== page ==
Sandra Troutt and her husband, James, recently presented a handmade quilt to John Mixon and the Run for the Fallen Maine nonprofit organization. Sandra made the quilt to thank the organization for all they have done for our Fallen Heroes. Sandra and James are the proud grandparents of SPC. Dustin J. Harris of Patten, Maine who was killed in action in Iraq on April 6, 2006. They do whatever they can do to keep his memory alive.
The quilt will be displayed throughout the Town of Ogunquit this summer, at the Dunaway Center and at Veterans’ Park on Memorial Day weekend and 4th of July weekend. It will also be displayed at Knight’s Quilt Shop on Route 1 in York as part of their Memorial Day display in May.
Most of the squares in the Quilt were hand painted by Sandra. She has agreed to make another quilt (different than this one) with a similar theme that will be raffled during our fundraising efforts. You can see the quilt and other fundraising items soon at
In other news, Run for the Fallen Maine has recently proposed a new Gold Star License plate design to the State House, designed by Wells High School Student Emily Knight. As Maine is one of only two states in the U.S. that do not offer Gold Star family license plates, Run for the Fallen Maine is working with Governor LePage to reintroduce a bill to the current Legislature that would offer this honor to eligible family members. Run for the Fallen Maine has offered to offset the roughly $10,700 it would take to produce the plates. The organization is also working to establish a fund to pay for the plates of any eligible family member that cannot afford the license fees assessed by the State. For more information, visit
Photo caption: Bottom: Sandra and James Troutt hold up a quilt Sandra made in honor of the efforts of the Run for the Fallen Maine. Top: The proposed Gold Star Plate for Maine designed by Wells High School student Emily Knight. (Courtesy photos)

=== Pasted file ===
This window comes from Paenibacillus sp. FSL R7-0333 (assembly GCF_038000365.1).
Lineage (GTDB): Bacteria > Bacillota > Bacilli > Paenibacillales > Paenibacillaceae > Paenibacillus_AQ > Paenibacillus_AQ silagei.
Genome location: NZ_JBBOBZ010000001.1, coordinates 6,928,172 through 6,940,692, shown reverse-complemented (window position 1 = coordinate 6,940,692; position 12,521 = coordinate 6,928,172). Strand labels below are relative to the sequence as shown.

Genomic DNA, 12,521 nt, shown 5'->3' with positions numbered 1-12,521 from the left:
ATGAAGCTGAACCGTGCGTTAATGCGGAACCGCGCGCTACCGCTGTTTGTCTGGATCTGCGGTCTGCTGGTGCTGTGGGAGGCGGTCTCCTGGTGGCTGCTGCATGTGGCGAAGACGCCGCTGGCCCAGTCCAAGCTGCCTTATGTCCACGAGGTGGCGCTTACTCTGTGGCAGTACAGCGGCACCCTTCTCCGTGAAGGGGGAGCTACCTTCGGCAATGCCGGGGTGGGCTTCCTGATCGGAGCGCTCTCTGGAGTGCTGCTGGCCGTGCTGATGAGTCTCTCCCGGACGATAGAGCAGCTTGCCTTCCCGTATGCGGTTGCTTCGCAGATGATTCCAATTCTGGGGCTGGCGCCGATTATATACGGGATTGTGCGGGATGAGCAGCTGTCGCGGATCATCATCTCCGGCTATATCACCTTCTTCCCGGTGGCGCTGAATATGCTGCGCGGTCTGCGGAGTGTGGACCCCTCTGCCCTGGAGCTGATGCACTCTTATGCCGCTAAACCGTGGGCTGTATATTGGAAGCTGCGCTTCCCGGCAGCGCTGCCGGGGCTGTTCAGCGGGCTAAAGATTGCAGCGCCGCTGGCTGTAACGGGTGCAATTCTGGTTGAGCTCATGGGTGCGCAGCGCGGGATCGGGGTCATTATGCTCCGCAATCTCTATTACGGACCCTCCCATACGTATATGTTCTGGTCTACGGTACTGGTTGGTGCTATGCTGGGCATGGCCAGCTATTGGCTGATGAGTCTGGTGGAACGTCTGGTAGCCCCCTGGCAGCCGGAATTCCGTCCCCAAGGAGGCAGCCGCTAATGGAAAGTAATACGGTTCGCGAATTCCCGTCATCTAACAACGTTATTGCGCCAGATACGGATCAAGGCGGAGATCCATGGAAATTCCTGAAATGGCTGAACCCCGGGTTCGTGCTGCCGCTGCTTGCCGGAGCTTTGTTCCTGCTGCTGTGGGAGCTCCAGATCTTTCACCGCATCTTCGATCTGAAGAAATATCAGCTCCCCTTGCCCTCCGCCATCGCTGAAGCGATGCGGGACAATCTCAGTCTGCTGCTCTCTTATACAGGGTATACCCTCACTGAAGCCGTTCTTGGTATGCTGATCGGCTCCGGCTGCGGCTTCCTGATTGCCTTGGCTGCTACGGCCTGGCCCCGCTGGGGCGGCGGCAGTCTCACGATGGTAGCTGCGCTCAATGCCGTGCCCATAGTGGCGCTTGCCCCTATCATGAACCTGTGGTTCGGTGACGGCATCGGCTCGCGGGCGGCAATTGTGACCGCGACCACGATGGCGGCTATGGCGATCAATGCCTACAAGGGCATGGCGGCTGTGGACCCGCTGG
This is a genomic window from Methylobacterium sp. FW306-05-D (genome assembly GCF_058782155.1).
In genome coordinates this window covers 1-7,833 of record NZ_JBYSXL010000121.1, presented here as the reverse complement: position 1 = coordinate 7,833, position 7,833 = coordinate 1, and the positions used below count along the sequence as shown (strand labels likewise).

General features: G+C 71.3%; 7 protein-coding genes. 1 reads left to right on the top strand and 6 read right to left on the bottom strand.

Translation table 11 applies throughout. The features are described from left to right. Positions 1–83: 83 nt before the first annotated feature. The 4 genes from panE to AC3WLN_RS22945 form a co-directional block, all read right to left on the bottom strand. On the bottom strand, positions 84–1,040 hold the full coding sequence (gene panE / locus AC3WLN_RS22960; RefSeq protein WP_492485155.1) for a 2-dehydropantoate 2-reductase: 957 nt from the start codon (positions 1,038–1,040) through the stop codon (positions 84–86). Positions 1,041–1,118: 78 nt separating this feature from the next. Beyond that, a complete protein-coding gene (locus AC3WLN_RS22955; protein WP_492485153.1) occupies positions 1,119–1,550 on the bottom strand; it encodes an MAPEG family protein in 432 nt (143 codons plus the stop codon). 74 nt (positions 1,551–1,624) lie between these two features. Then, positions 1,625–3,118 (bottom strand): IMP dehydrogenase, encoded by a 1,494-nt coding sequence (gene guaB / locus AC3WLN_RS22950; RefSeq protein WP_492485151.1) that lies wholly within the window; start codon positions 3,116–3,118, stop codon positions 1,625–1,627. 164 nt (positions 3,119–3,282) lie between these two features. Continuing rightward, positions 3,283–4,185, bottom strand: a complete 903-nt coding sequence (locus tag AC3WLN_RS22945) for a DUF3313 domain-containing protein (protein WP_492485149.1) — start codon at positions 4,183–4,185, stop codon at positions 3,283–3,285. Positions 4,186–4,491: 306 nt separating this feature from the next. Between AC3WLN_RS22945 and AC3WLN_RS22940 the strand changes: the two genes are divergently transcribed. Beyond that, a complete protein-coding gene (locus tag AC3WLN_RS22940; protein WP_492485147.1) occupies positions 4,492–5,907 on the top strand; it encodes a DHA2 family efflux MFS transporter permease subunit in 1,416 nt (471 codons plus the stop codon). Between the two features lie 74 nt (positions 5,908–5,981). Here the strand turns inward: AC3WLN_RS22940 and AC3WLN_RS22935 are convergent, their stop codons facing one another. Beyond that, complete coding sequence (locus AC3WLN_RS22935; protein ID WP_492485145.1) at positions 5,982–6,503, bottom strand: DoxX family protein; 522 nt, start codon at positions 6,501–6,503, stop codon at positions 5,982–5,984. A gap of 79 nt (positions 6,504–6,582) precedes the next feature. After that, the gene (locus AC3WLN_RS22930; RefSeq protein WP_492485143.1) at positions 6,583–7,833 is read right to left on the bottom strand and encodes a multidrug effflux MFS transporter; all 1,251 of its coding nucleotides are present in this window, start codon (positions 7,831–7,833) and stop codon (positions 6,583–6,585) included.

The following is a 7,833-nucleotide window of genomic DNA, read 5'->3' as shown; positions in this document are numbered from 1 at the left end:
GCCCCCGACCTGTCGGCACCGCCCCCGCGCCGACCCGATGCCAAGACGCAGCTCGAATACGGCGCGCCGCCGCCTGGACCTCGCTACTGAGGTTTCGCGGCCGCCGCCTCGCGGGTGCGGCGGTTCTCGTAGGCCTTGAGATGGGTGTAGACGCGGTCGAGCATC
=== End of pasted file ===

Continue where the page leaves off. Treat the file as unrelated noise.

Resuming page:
6th Graders Learn Research Tools at the Brick Store Museum

When choosing subjects for biographical research, middle school students often choose sports figures or heroes from American history. The Kennebunk names William Lord, Isaac Emery, Eliza Bourne, and Nathaniel Lord Thompson do not make the list. However, in early March, two of Mrs. Laurie Jacques’ 6th grade Language Arts classes and the Brick Store Museum approached biography research from a unique perspective. Students learned about a wealthy merchant (Lord), a Civil War soldier (Emery), a famous mother and seamstress (Bourne), and a young ship captain and ship builder (Thompson).
The program began with a visit to each class from the Museum’s Acting Director, Cheryl Price, who introduced the topic of primary/secondary/tertiary sources and ways to glean information from photographs, newspapers, and other sources. Students were also introduced to the Museum’s website and finding aids for materials available in the Museum’s Archives.
The next day, members of the Museum’s Education Committee brought archival resources and artifact images to the classroom and helped students discover information about local historical figures. The class was divided into four groups, and each group investigated a different person with the help of a Museum instructor. The students read journal entries, personal letters, reference books, etc. to find answers to a series of guiding questions about their person.
The following Saturday, students attended a special open house at the Museum. They were given the opportunity to see many of the actual artifacts they’d seen in pictures during class, toured the Museum’s Archives, and at least one student asked a research question and observed the process in finding the answer.
“This was a wonderful way to reach out to a number of students in an age group that we haven’t worked with as much in the past,” said Price. “We offer vacation workshops, summer programs, and have taught a ‘Hands on History’ class through the RSU 21 Stretch Beyond program, but usually these programs are attended by younger kids. It’s important for the older students to know that we can be a resource for them.”
The program was declared a success by all involved, and Jacques would like to offer it next year to all of her Language Arts classes.
Photo caption: Students in Mrs. Laurie Jacques’ sixth grade Language Arts class investigate merchant William Lord with help from Brick Store Museum Education Committee chairperson Jackie Campbell. MSK Principal Jeff Rodman looks on. (Photo courtesy Brick Store Museum)